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Caffeine consumption among eating disorder patients: epidemiology, motivations, and potential of abuse.
Eat Weight Disord. 2009 Dec; 14(4):e212-8.EW

Abstract

OBJECTIVE

Aim of the study was to investigate caffeine use in different types of eating disorders (ED) patients either using a categorical approach [Diagnostic and Statistical Manual of Mental Disorders - Fourth Edition - Text Revision (DSM-IV-TR) diagnostic criteria] or a dimensional perspective.

METHOD

Fifty-eight ED female patients [anorexia nervosa (AN), restricting and binge-eating/purging type, N=15; bulimia nervosa (BN) purging type/nonpurging type, N=26; binge eating disorder (BED), N=17] referred to an Eating Disorder Unit and 15 non-clinical controls were administered the Eating Disorder Inventory-2 (EDI-2), the Clinical Global Impression (CGI) and the Caffeine Use Test, an interview specifically developed to investigate caffeine intake. Statistical analyses were then repeated clustering patients according to the presence/absence of purging behaviors (purgers, N=22; non-purgers, N=19; BED, N=17).

RESULTS

Current and lifetime caffeine use, measured as mg/day, were similar comparing controls and ED patients as a whole. BN patients showed a significantly higher maximum lifetime caffeine intake (817.4+/-528,9 vs 325.0+/-294.6 mg/die, F=3.246, p<0.05); the same for purgers vs controls (p<0.05). Caffeine abuse was significantly more represented among patients vs controls (p<0.01), but similar among different patients' groups. As for diagnoses according to DSM-IV-TR Substance Use modified for caffeine, no significant difference was found among the different groups, for either Dependence, Intoxication or Withdrawal. Most of patients and controls reported pleasure as the main motivation for caffeine use, followed by increased vigilance and attention and appetite suppression in AN and BN patients. Note that a shift in diagnosis in the course of the ED from non-purging to purging type was associated with an increase in caffeine current, lifetime and maximum lifetime intake (F=1.667 p<0.05), except for BED patients. Severity of the ED measured as CGI score or comorbidity did not affect caffeine intake in patients as a whole, but in the purging subgroup current caffeine use was increased in presence of an anxiety disorder (p<0.05), and decreased in presence of a mood disorder (p<0.01).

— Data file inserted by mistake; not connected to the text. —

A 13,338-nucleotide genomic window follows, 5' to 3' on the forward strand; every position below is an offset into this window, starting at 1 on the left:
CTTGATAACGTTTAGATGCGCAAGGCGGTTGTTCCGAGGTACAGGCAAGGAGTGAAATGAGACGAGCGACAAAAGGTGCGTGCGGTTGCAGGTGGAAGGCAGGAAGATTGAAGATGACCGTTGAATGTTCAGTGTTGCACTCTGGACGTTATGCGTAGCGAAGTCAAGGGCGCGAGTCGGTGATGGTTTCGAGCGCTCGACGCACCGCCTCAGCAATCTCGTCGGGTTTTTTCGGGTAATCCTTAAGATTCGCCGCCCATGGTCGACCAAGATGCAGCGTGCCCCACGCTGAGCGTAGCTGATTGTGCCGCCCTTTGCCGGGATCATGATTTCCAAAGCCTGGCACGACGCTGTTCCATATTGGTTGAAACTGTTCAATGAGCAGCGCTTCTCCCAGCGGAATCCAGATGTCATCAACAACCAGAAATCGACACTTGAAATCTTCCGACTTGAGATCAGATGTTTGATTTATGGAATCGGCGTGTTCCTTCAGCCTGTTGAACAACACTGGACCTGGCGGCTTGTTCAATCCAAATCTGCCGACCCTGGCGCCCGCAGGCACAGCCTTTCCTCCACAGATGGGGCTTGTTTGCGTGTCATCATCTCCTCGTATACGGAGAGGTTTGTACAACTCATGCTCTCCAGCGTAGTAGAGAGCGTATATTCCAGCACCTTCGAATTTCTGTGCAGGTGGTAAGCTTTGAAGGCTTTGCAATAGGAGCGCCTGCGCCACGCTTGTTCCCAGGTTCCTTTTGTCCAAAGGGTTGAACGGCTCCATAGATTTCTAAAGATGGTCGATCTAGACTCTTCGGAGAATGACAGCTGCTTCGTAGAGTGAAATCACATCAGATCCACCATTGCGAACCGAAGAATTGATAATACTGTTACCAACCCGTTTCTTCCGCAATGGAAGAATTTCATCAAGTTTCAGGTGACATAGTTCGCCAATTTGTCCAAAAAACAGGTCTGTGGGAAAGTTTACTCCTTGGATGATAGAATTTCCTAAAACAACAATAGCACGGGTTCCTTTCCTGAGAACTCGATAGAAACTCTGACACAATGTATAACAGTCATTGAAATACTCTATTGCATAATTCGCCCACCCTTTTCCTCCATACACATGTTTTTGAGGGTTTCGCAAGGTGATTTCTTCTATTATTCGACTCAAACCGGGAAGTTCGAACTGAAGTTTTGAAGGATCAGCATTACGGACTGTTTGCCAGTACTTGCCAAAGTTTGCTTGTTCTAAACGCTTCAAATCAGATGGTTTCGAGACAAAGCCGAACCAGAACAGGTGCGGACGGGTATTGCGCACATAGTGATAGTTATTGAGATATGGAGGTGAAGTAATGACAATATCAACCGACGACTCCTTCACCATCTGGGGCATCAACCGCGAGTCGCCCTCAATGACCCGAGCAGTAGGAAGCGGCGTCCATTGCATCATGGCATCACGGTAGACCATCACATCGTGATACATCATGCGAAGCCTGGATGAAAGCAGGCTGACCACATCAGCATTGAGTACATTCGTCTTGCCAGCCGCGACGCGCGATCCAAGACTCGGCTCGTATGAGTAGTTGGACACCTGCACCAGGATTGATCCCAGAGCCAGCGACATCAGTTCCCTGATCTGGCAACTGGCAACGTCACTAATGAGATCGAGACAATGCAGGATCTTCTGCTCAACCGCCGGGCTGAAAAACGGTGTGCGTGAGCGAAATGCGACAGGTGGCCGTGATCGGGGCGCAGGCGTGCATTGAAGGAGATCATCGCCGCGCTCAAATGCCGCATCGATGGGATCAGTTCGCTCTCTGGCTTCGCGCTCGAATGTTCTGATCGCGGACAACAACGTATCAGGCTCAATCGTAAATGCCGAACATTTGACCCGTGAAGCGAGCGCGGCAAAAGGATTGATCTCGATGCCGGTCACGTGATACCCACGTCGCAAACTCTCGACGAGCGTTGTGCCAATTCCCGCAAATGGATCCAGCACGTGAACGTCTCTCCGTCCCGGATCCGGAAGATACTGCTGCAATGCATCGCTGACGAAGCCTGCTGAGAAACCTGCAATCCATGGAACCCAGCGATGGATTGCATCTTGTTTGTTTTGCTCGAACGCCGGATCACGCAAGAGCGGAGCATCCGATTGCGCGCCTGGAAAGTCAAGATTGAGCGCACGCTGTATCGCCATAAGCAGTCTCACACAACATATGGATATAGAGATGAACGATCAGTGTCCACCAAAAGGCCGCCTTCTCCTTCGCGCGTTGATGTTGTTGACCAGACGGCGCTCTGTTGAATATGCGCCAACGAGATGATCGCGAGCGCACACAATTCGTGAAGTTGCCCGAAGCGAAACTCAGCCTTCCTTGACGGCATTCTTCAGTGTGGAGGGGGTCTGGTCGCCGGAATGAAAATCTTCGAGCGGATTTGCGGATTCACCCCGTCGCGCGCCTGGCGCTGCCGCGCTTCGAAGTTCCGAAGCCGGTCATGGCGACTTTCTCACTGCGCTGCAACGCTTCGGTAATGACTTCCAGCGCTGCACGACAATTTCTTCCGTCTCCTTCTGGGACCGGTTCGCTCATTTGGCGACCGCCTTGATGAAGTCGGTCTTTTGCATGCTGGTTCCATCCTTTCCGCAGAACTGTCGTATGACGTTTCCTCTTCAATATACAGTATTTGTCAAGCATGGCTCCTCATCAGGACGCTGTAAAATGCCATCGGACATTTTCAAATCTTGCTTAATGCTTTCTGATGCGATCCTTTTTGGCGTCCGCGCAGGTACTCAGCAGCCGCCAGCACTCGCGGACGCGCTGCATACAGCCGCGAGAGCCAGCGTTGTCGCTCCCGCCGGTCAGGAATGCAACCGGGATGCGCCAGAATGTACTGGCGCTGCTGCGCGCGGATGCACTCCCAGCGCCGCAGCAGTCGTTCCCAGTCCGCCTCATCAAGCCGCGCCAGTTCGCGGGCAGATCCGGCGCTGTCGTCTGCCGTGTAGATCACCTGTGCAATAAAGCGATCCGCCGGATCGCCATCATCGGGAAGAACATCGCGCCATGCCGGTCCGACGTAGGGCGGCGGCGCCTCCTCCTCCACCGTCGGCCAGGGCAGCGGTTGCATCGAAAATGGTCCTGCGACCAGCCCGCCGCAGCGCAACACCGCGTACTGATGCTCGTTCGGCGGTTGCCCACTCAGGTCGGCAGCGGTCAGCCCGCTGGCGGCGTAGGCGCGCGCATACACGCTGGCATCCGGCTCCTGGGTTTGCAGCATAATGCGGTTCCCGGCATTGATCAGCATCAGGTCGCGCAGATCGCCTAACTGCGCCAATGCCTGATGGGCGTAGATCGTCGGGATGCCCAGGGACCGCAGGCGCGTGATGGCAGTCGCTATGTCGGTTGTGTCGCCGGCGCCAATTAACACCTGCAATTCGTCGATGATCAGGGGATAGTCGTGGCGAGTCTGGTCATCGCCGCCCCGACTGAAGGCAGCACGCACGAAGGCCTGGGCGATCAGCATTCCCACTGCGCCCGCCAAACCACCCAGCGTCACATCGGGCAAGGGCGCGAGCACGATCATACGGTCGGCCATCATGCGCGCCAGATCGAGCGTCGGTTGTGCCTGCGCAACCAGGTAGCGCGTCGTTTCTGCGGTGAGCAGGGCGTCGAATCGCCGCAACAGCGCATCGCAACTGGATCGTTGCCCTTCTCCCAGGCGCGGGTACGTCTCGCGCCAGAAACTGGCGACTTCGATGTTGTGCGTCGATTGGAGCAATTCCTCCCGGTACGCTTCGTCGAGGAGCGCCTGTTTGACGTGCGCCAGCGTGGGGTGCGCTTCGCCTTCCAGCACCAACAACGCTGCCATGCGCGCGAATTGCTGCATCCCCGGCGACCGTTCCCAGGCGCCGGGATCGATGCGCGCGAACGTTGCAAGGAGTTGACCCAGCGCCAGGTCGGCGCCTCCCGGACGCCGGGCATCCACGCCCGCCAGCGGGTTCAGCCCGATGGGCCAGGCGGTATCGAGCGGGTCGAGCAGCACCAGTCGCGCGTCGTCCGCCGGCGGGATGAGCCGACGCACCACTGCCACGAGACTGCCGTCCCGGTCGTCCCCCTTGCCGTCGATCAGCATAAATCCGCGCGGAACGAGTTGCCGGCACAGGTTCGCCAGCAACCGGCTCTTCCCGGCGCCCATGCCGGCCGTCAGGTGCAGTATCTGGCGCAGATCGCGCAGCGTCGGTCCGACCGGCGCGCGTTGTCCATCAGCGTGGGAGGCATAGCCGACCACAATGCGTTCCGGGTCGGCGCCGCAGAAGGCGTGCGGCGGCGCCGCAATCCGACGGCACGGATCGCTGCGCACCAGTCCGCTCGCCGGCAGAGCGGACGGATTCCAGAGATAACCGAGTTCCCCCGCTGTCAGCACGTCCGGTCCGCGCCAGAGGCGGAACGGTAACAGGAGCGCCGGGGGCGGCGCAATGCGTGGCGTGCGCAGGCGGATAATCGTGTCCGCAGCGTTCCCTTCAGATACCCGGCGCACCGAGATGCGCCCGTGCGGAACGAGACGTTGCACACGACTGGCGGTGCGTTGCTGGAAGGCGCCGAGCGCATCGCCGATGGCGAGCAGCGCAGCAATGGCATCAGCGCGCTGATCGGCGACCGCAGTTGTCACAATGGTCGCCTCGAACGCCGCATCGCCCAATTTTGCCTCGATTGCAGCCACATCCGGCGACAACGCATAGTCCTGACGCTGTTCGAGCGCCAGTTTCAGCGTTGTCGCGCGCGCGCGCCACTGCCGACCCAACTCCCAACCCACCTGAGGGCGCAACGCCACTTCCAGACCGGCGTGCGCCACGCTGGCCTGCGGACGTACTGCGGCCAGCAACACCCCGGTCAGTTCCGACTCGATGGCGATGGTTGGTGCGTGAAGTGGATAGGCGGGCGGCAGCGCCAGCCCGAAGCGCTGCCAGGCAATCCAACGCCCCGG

CONCLUSIONS

Data from the present study are in agreement with previous evidence in literature that a high percentage of ED patients ordinarily use caffeine with an average intake similar to that of the general population, however with a kind of binge attitude. Among heavy drinkers, daily caffeine intake and alcohol/cigarettes use are associated supporting the link with the dimension of impulse disregulation. The substantial number of subjects from our sample satisfying research criteria for Dependence, together with increasing reports of caffeine intoxication, suggests the growing relevance of these issues that deserve further investigation.

Authors+Show Affiliations

Department for Psychiatry, Pharmacology, Neurobiology and Biotechnologies, Section of Psychiatry, University of Pisa, 56100 Pisa, Italy.No affiliation info availableNo affiliation info availableNo affiliation info availableNo affiliation info availableNo affiliation info availableNo affiliation info availableNo affiliation info available

Pub Type(s)

Journal Article

Language

eng

PubMed ID

20179408

Citation

Burgalassi, A, et al. "Caffeine Consumption Among Eating Disorder Patients: Epidemiology, Motivations, and Potential of Abuse." Eating and Weight Disorders : EWD, vol. 14, no. 4, 2009, pp. e212-8.
Burgalassi A, Ramacciotti CE, Bianchi M, et al. Caffeine consumption among eating disorder patients: epidemiology, motivations, and potential of abuse. Eat Weight Disord. 2009;14(4):e212-8.